Echocardiographic analysis of MuRF2−/− hearts at baseline found no deficits in function or differences in measurements (Fig. 2a; Table 1) as previously described [40, 46]. Significant deficits in heart function were identified in the MuRF2−/− hearts in as little as 6 weeks after the initiation of high fat diet (Fig. 2a, upper left panel). MuRF2−/− hearts were significantly thinner than MuRF2+/+ hearts from 15–26 weeks of high fat diet feeding (Fig. 2a, upper middle panels, Fig. 2b, d). Both MuRF2−/− and wildtype mice experienced an equal progressive dilation over time on a high fat diet, evidenced by increases in LVESD (Fig. 2a, far right panel). MuRF2−/− hearts exhibited significant dysfunction as early as 6 weeks of HFD compared to MuRF2+/+ hearts (Fig. 2b). MuRF2−/− hearts were significantly larger than MuRF2+/+ hearts after 26 weeks high fat diet (Fig. 2b–d). Diabetic cardiomyocyte-related changes in myosin heavy chain gene expression were next investigated to determine differences between groups. Comparable increases in βMHC were seen in MuRF2−/− and wildtype hearts (Fig. 2e), consistent with previous studies identifying these increases [47]. MuRF2−/− cardiac expression of skeletal muscle α-actin and αMHC were increased in chow control hearts compared to wild type mice, and MuRF2−/− skeletal muscle α-actin was significantly increased as compared to wild type mice after 26 weeks high fat diet (Fig. 2e). No difference existed in αMHC after 26 weeks of high fat diet in either MuRF2−/− or MuRF2 +/+ mice (Fig. 2e), although this is reported in other models of diabetic cardiomyopathy [48, 49]. Brain natriuretic protein (BNP) mRNA was decreased in both MuRF2−/− and controls after 26 weeks high fat diet feeding (Fig. 2e). Taken together, these studies identified that MuRF2−/− hearts failed sooner than MuRF2+/+ hearts, resulting in larger hearts, including LV wall thickness and heart weights after 26 weeks high fat diet challenge.

Fig. 2
figure 2

Analysis of MuRF2−/− hearts by conscious echocardiograpy, morphometrics, and heart failure-associated gene expression. a MuRF2−/− exhibit an accelerated heart failure by 6 weeks after the initiation of the high fat diet. b Representative 2D echocardiographic images from MuRF2−/− hearts at baseline and high fat diet challenge. c Endogenous MuRF2 inhibits HFD-induced LV Mass and heart wet weights, as MuRF2−/− hearts have a significant increase in heart weight normalized to body weight and tibia length (N = 5/group). d Representative gross histological analysis of MuRF2−/− hearts, found to have wall thinning and increased LV diameters by echocardiological analysis (N = 11 MuRF2+/+, N = 12 MuRF2−/−, see Table 1 and panel a above). e RT-qPCR analysis of heart failure associated fetal gene expression in MuRF2−/− mice at baseline and after 26 weeks high fat diet challenge. Values expressed as Mean ± SE. A One Way ANOVA was performed on echocardiographic studies between all groups, followed by Holm-Sidak (Multiple Comparisons vs. MuRF2 +/+ baseline only). A Student’s t test was then run to compare MuRF2−/− to wildtype control at the same time point. §p < 0.05 by One Way ANOVA,p < 0.05 vs. MuRF2+/+ baseline by multiple comparisons. $p < 0.05 vs. time-matched MuRF2+/+ (Student’s t test). Statistical analysis of heart weight/body weight was performed using a Student’s t test. RT-qPCR analysis analyzed by a One Way ANOVA followed by Holm-Sidak Multiple Comparisons (all pairwise comparisons) *p < 0.001, **p < 0.01, #p < 0.05.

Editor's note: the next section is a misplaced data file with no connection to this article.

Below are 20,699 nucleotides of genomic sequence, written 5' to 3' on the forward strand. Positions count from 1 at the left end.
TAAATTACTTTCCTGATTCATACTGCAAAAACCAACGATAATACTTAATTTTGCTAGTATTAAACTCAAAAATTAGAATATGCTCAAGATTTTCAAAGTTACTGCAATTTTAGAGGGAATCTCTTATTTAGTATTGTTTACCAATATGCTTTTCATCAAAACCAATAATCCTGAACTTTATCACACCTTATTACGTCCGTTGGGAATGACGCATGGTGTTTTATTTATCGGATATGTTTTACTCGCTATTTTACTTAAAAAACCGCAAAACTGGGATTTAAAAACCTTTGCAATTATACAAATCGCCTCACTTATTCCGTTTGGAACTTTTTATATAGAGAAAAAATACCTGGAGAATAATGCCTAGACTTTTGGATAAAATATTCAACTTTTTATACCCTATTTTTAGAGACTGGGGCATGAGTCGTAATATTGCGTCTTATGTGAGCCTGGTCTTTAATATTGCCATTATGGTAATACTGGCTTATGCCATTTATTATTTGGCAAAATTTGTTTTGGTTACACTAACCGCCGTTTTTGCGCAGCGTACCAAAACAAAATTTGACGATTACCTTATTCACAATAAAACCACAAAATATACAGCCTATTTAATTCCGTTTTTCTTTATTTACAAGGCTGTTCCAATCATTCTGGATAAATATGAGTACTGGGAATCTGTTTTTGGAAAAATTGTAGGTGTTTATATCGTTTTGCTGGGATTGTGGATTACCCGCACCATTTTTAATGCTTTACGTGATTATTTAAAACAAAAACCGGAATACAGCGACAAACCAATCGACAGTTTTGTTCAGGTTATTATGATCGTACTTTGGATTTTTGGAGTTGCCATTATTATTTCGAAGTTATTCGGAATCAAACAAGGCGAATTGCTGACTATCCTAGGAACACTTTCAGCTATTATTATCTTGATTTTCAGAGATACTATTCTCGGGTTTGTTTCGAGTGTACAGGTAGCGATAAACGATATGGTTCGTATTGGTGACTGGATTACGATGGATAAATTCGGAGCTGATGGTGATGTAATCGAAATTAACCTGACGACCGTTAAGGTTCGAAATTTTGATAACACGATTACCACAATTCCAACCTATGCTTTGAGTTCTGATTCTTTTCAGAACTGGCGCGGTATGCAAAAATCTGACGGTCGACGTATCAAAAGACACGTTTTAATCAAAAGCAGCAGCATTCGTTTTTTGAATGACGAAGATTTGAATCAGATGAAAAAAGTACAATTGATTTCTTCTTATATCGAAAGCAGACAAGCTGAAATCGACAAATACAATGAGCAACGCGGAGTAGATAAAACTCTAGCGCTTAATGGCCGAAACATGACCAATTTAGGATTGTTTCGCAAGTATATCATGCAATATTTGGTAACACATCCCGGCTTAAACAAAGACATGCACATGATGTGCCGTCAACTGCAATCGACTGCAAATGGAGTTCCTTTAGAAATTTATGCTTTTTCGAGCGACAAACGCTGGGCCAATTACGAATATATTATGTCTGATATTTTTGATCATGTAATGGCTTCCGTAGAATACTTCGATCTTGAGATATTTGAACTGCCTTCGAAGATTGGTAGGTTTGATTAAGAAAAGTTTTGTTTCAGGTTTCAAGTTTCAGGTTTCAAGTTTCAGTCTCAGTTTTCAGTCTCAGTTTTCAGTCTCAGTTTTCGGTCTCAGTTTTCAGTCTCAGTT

Table 1 Echocardiographic analysis of MuRF2−/− heart function before and after high fat diet challenge

LV remodeling is a distinctive finding in the pathogenesis of diabetic cardiomyopathy. These changes include the development of fibrosis, resulting from the accumulation of extracellular collagen [50, 51]. Reduced MMP2 activity [52] and O-GlcNAcylation stimulated cardiac fibroblast collagen synthesis has been reported [53]. In this particular model, less than 2% fibrosis was identified throughout the heart in MuRF2−/− and wildtype controls (Fig. 3a). However, MuRF2−/− hearts revealed a parallel reduction in vimentin-positive fibroblasts (Fig. 3b). Throughout the course of the study, only one mouse died at 21 weeks of high fat diet. This wildtype mouse, interestingly, revealed almost 4% fibrosis (Additional file 2: Figure S2c) with amorphous waxy infiltrates and leukocyte infiltrates (Additional file 2: Figure S2b) not seen in either MuRF2−/− or wildtype hearts after 26 weeks high fat diet (Additional file 2: Figure S2a). Overall, while MuRF2−/− hearts have significant increases in fibrosis, the total fibrosis is minimal and does not account for the large changes in cardiac size, dysfunction, and suggests other non-structural signaling pathways likely are involved in the MuRF2−/− exaggerated cardiac dysfunction in diabetic cardiomyopathy.